It’s a long day at work as always, unrelenting deadlines, the symphony of a brain and fingers that spew five thousands words at random. Mechanical creativity. There’s no joy from doing what she loves: there’s only the means to pay the bills. The bills that refuse to stop piling up, till she’s left feeling marooned, stranded on a tiny surfboard facing the largest wave of her life. Fear is an unrelenting anchor.

That evening she comes home to a quiet house. The child is away at a relative’s home, He has not come home from work yet. There’s a few pleasure still left she thinks: a long shower, some time alone, a newspaper to be read in peace. It’s a bad time for the world, the paper says, and she recounts the killings, the maiming and the lost investments that she’s been reading about.
There’s a tiny anchor story that almost misses her attention: Factory owner commits suicide. There’s a faint alarm in her head, she scans the case quickly. Typical small scale establishment, rising raw material and labour costs, increased credit interest ratios, some payments that never come through. And then the noose tightens, thousands multiply into lakhs and then into crores, and no elephant-head God perched on the entrance deters away the line of creditors that bite into savings, into peace of mind. The factory owner has a wife and two school-going kids. They never knew things were this bad.

It’s an unsettling feeling, one that she has avoided thinking of. She has seen him avoid calls, come back home with a look that is more defeated than fatigued, speak lesser than the monosyllables he usually grunts in. These days he doesn’t even fight back, taking his dinners in the dead of the night, when neither man nor machine can claim his space. There are no arguments, there are only one woman’s opinions as he listens on, flicking channels on a tv that’s on mute.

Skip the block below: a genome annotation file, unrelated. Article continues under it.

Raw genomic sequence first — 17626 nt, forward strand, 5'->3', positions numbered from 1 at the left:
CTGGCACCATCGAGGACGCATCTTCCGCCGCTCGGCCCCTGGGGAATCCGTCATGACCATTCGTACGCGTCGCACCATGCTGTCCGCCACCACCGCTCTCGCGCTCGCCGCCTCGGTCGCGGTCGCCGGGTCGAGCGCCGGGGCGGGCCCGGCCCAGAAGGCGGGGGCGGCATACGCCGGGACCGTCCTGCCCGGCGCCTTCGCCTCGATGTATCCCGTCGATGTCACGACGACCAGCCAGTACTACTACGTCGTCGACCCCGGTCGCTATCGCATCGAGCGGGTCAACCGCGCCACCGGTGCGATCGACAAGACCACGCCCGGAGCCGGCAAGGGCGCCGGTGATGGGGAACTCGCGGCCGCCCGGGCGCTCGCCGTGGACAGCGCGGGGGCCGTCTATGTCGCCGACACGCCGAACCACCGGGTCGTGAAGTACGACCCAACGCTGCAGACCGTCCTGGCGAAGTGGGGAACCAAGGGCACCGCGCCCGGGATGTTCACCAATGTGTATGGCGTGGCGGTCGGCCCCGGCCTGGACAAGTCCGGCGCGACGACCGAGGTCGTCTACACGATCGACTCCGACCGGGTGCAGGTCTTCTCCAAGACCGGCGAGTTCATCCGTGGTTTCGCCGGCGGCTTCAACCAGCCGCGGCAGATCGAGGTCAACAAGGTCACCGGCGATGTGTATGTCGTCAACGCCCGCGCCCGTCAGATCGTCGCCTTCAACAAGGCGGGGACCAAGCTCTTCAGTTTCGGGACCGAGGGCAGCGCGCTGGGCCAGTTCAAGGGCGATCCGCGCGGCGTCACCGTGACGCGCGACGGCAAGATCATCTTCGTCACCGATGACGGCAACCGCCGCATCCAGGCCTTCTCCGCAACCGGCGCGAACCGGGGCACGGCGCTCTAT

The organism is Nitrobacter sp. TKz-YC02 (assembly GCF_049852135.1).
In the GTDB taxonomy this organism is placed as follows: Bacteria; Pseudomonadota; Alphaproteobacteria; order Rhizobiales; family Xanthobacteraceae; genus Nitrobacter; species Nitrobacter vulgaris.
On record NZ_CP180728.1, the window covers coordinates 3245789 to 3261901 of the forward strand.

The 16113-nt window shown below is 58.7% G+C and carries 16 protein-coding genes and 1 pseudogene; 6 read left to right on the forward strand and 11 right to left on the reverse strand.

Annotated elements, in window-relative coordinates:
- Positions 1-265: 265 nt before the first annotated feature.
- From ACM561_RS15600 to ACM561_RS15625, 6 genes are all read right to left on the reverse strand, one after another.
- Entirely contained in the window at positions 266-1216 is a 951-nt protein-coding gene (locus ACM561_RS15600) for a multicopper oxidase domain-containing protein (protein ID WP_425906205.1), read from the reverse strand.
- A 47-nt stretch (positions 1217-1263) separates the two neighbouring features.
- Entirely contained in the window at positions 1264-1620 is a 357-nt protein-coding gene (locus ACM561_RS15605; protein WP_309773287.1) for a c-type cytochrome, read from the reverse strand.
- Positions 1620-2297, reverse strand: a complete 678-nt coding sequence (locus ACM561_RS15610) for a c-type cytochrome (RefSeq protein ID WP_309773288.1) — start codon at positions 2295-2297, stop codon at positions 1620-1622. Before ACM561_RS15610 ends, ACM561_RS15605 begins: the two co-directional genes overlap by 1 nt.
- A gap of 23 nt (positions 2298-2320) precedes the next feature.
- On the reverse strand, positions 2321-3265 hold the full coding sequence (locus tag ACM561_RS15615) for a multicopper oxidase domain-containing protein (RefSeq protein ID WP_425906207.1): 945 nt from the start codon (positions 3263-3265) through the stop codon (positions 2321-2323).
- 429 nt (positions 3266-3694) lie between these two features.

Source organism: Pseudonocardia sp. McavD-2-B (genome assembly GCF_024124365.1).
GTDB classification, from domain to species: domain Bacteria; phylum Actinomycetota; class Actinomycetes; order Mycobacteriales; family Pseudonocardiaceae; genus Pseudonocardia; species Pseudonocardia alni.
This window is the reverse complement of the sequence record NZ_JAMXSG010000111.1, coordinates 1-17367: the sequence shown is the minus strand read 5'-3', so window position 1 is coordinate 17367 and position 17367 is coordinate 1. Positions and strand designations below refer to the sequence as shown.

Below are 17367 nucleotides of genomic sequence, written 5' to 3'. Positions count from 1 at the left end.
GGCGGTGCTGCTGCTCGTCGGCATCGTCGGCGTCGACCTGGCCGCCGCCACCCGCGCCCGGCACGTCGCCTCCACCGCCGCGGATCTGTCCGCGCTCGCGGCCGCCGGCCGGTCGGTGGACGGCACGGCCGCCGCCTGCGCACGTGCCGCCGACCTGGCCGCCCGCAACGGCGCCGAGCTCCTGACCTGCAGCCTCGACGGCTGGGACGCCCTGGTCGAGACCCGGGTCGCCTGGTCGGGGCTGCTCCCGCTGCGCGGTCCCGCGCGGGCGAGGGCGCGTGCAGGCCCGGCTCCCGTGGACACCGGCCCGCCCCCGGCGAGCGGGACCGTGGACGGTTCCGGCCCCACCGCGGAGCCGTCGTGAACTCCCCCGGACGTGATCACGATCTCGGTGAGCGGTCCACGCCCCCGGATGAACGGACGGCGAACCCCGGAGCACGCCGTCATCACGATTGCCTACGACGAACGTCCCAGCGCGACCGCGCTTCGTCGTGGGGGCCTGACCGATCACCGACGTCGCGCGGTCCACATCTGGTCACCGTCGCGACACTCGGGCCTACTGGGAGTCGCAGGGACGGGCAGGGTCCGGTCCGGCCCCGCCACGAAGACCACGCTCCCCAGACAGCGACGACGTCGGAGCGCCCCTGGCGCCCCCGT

She walks out to the terrace, feeling strangely frightened about her tenth-floor skyline. She’s seen him stand there nights in a row, staring at the mighty night sky, willing it to attack him as well, his cigarette going up in smoke without touching his lips.

She wonders how it must feel, the weight of the scion’s mantle, the weight of a family’s expectations, of dreams that are decaying. The son who they reared to turn around fortunes, who now fights every day refusing to give in to the fatality of the erring planet on his horoscope. What powers him, day in and day out, he who believes in no god, for whom faith is what he puts into his everyday actions, very unlike her definition of a spiritual lifejacket?

She wonders whether he dreads coming home to her nagging, the constant fights over alcohol, the news of hiked fees at the child’s school. She remembers the carefree boy she fell in love with, the one who could sleep for days, cocooned by his dreams.

That night he walks home later than usual, finding his way in the dark to the bed where the woman and child sleep together, protruding limbs interlinked with blankets and a teddy. He stares at them, sleeping peacefully, unaware of the storm raging in his heart and soul, protected from a fate that caught him unawares, dragged him into an alley and socked him hard, leaving him on the ground with the taste of defeat in his mouth, bitter and burnt like a mixture of blood, sweat and dirt.

He wants to awaken her and say so much, grab her hard and will her touch to scrub away the fear that clings to his lungs, making it difficult to breathe, to talk. He kisses the child, his sweet-smell bringing a faint smile, a smile of love that’s truly unconditional. But there is no space for him on that bed tonight. No space to fit in his 30 years of lessons learnt and unlearnt.

He heads out to the terrace, the night moon waiting for their everyday rendezvous. The sky is unblemished, clear of clouds, a gigantic mirror that makes his tiny errors seem larger than life. There, on the edge, he pauses, gasping for breath in the still night. He knows he can’t abandon them, but it’s so easy to just close his eyes and fly away, seek understanding in his last remaining refuge. Sleep like he’s not slept in months, healing his wounds in those hours of blank mind and sound.